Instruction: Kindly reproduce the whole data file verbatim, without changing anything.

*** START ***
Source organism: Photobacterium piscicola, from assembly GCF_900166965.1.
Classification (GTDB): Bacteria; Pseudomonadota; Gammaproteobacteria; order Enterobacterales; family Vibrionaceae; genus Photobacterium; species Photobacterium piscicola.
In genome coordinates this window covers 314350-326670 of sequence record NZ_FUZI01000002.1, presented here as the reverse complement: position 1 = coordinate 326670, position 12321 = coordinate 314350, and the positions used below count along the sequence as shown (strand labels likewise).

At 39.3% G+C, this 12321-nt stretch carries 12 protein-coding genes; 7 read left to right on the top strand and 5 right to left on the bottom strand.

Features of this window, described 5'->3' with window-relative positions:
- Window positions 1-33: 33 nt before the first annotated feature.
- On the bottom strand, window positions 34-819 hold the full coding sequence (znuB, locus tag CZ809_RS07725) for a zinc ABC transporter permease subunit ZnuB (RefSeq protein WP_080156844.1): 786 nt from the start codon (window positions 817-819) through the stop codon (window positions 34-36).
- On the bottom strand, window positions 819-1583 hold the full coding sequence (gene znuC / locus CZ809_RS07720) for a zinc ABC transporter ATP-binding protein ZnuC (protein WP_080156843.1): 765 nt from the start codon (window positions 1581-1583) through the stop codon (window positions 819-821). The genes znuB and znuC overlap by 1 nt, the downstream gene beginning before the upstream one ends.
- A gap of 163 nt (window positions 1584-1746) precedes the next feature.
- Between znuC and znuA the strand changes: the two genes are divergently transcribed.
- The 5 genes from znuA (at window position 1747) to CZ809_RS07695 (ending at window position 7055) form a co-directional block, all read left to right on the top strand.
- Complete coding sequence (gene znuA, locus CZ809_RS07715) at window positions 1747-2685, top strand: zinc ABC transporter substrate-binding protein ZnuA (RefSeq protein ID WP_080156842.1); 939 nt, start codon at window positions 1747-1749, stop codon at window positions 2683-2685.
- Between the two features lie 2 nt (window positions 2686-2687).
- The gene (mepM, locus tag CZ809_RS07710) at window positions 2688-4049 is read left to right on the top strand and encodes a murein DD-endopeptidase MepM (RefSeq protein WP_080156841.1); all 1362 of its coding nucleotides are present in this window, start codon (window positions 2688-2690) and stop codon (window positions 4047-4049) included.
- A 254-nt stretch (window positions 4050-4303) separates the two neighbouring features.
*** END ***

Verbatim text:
Source organism: Photobacterium piscicola, from assembly GCF_900166965.1.
Classification (GTDB): Bacteria; Pseudomonadota; Gammaproteobacteria; order Enterobacterales; family Vibrionaceae; genus Photobacterium; species Photobacterium piscicola.
In genome coordinates this window covers 314350-326670 of sequence record NZ_FUZI01000002.1, presented here as the reverse complement: position 1 = coordinate 326670, position 12321 = coordinate 314350, and the positions used below count along the sequence as shown (strand labels likewise).

At 39.3% G+C, this 12321-nt stretch carries 12 protein-coding genes; 7 read left to right on the top strand and 5 right to left on the bottom strand.

Features of this window, described 5'->3' with window-relative positions:
- Window positions 1-33: 33 nt before the first annotated feature.
- On the bottom strand, window positions 34-819 hold the full coding sequence (znuB, locus tag CZ809_RS07725) for a zinc ABC transporter permease subunit ZnuB (RefSeq protein WP_080156844.1): 786 nt from the start codon (window positions 817-819) through the stop codon (window positions 34-36).
- On the bottom strand, window positions 819-1583 hold the full coding sequence (gene znuC / locus CZ809_RS07720) for a zinc ABC transporter ATP-binding protein ZnuC (protein WP_080156843.1): 765 nt from the start codon (window positions 1581-1583) through the stop codon (window positions 819-821). The genes znuB and znuC overlap by 1 nt, the downstream gene beginning before the upstream one ends.
- A gap of 163 nt (window positions 1584-1746) precedes the next feature.
- Between znuC and znuA the strand changes: the two genes are divergently transcribed.
- The 5 genes from znuA (at window position 1747) to CZ809_RS07695 (ending at window position 7055) form a co-directional block, all read left to right on the top strand.
- Complete coding sequence (gene znuA, locus CZ809_RS07715) at window positions 1747-2685, top strand: zinc ABC transporter substrate-binding protein ZnuA (RefSeq protein ID WP_080156842.1); 939 nt, start codon at window positions 1747-1749, stop codon at window positions 2683-2685.
- Between the two features lie 2 nt (window positions 2686-2687).
- The gene (mepM, locus tag CZ809_RS07710) at window positions 2688-4049 is read left to right on the top strand and encodes a murein DD-endopeptidase MepM (RefSeq protein WP_080156841.1); all 1362 of its coding nucleotides are present in this window, start codon (window positions 2688-2690) and stop codon (window positions 4047-4049) included.
- A 254-nt stretch (window positions 4050-4303) separates the two neighbouring features.